Source: Voice of Russia


Related Links
Military Space Technology
UAV News - Suppliers and Technology

Comment on this article via your Facebook, Yahoo, AOL, Hotmail login.

Share this article via these popular social media networks DiggDigg RedditReddit GoogleGoogle

Memory Foam Mattress Review
Newsletters :: SpaceDaily :: SpaceWar :: TerraDaily :: Energy Daily
XML Feeds :: Space News :: Earth News :: War News :: Solar Energy News

Lockheed touts improvements for SUAS operations
Owego, N.Y. (UPI) Apr 24, 2013
Enhanced software and an enhanced ground control system by Lockheed Martin are automating the operations of small unmanned aerial vehicles. Earlier this year, the Kestrel Fly Light control system and mobile ground control software were demonstrated on the company's Desert Hawk III small unmanned aircraft system, or SUAS, and delivered improved situational awareness to operators and redu ... read more

Raytheon touts ballistic missile defense weapon

Russia warns Ukraine against missile technologies proliferation

Japan orders to shoot down any new N Korea ballistic missile launches

US to send two more missile defence ships to Japan: Hagel

US Navy deploys Standard Missile-3 Block IB for first time

LockMarts GMLRS Warhead Logs Successful Flight-Test Series

International customer signs agreement with USG for Raytheon's TOW missiles

Raytheon awaits FMS order for TOW missiles

US Military hopes AI autopilot can replace flight crews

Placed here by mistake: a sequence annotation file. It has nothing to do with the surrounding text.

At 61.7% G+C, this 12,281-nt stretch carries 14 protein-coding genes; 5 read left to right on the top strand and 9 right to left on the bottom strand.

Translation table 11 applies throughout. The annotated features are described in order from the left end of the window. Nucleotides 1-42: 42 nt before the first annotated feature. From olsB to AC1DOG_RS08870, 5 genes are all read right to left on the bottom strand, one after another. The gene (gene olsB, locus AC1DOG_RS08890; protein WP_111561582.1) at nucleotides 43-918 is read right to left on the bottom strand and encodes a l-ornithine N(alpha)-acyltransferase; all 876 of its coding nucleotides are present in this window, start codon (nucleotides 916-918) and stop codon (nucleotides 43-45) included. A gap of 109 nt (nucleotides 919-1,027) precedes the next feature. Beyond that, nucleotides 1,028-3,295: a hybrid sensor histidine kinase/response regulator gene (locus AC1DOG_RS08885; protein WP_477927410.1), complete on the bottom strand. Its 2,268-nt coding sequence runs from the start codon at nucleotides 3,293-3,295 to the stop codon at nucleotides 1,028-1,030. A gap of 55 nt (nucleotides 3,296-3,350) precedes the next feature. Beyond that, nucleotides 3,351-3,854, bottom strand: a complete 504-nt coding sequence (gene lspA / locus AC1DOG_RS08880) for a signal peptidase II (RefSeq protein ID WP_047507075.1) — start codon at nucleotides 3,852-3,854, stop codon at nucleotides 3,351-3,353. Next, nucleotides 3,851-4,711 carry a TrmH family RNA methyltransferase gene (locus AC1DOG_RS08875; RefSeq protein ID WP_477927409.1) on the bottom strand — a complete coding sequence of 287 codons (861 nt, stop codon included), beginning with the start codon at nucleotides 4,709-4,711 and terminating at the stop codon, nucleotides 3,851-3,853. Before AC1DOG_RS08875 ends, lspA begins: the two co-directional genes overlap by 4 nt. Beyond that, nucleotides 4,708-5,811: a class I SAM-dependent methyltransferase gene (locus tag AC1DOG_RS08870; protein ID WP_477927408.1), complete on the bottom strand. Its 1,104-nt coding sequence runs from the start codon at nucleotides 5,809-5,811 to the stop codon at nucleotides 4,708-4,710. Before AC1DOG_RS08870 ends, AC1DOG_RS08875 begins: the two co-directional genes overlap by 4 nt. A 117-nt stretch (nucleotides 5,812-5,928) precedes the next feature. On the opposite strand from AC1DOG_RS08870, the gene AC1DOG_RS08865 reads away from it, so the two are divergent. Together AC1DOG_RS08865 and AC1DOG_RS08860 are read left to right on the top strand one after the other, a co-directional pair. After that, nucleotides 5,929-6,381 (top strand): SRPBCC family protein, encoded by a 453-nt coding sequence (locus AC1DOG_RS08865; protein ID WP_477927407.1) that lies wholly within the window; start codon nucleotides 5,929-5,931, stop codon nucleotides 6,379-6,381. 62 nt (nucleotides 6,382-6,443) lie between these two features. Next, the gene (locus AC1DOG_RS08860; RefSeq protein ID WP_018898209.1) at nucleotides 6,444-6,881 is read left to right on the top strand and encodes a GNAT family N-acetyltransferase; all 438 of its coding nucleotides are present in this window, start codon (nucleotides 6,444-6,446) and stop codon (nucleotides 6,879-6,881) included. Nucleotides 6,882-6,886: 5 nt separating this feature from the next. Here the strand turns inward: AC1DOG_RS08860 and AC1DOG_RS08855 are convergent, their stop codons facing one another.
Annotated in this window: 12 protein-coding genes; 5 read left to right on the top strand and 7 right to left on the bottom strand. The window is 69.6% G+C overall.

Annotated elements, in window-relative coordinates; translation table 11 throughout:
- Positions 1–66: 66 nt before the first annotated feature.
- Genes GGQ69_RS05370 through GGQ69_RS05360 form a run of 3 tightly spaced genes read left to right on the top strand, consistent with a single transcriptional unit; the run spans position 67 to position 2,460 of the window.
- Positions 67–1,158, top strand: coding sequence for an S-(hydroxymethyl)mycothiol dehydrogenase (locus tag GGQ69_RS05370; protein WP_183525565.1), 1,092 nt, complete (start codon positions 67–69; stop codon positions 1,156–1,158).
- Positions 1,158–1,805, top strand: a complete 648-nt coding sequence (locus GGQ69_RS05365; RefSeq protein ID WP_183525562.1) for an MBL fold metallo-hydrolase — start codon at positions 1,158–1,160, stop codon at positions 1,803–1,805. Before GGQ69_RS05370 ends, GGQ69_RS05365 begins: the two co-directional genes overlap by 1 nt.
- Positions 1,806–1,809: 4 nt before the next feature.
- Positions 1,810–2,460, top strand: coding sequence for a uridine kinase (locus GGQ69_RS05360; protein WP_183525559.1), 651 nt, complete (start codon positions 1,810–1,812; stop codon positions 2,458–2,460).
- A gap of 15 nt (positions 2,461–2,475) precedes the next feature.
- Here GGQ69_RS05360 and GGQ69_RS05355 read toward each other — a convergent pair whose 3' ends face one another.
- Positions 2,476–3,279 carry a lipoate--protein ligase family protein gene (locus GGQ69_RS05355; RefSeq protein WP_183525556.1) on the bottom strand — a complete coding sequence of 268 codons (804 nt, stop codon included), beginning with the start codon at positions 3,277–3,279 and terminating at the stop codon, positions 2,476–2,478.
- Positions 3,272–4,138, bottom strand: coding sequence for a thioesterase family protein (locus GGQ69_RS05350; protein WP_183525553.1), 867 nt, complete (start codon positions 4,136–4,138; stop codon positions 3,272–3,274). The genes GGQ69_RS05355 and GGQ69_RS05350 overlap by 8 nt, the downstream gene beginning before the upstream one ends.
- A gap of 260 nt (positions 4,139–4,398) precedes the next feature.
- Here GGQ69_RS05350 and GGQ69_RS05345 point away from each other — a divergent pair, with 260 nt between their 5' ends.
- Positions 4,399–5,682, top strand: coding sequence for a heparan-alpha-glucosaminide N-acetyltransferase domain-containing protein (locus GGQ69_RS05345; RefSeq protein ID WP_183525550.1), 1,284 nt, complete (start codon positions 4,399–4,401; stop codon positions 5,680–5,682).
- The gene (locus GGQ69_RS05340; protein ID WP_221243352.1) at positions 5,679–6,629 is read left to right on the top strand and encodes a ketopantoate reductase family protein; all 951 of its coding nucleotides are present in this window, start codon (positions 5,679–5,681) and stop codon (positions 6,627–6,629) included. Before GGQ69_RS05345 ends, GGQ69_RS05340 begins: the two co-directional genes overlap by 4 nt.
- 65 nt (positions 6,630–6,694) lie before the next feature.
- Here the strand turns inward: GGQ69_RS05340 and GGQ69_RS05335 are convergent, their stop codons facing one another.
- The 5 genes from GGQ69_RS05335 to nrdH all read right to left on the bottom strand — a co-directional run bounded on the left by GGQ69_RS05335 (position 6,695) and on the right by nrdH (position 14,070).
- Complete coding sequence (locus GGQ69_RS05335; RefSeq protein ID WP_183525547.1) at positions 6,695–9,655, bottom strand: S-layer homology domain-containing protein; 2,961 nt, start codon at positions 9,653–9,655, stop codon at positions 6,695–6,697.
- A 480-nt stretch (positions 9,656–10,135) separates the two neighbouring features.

Lockheed Martin Demonstrates Enhanced Ground Control System and Software for Small Unmanned Aircraft

Air Force taps Engility Holdings for remotely piloted aircraft support

Lockheed touts improvements for SUAS operations

High Gain Amplifiers for Commercial and Military Radar Released by Pasternack

Radio terminals for MUOS satellite communications have testing facility

Tactical radios tested with MUOS waveform

Harris supplying more communications terminals to Navy

Nexter, Chemring in deal over ammunition manufacturers

A-T Solutions continues counter-IED work

Lockheed Martin Team's Joint Light Tactical Vehicle Tops 100,000 Testing Miles During EMD Phase

Patria vehicles getting Saab communications electronics

Saudis seek FMS support deal

Jacobs Engineering acquiring Federal Network Systems

Japan military in popularity push

Bloomberg arms US gun control with $50 mn

Dispute islands 'within scope' of US-Japan alliance: Obama

Obama in Tokyo backs Japan in China island row

China frees Japan ship after $28 mn paid in 1930s row

Russia vows to help free OSCE men held as 'NATO spies' in Ukraine

Cloaked DNA nanodevices survive pilot mission

Nano shake-up

Nanomaterial Outsmarts Ions

The Motion of the Medium Matters for Self-assembling Particles

The content herein, unless otherwise known to be public domain, are Copyright 1995-2014 - Space Media Network. All websites are published in Australia and are solely subject to Australian law and governed by Fair Use principals for news reporting and research purposes. AFP, UPI and IANS news wire stories are copyright Agence France-Presse, United Press International and Indo-Asia News Service. ESA news reports are copyright European Space Agency. All NASA sourced material is public domain. Additional copyrights may apply in whole or part to other bona fide parties. Advertising does not imply endorsement, agreement or approval of any opinions, statements or information provided by Space Media Network on any Web page published or hosted by Space Media Network. Privacy Statement All images and articles appearing on Space Media Network have been edited or digitally altered in some way. Any requests to remove copyright material will be acted upon in a timely and appropriate manner. Any attempt to extort money from Space Media Network will be ignored and reported to Australian Law Enforcement Agencies as a potential case of financial fraud involving the use of a telephonic carriage device or postal service.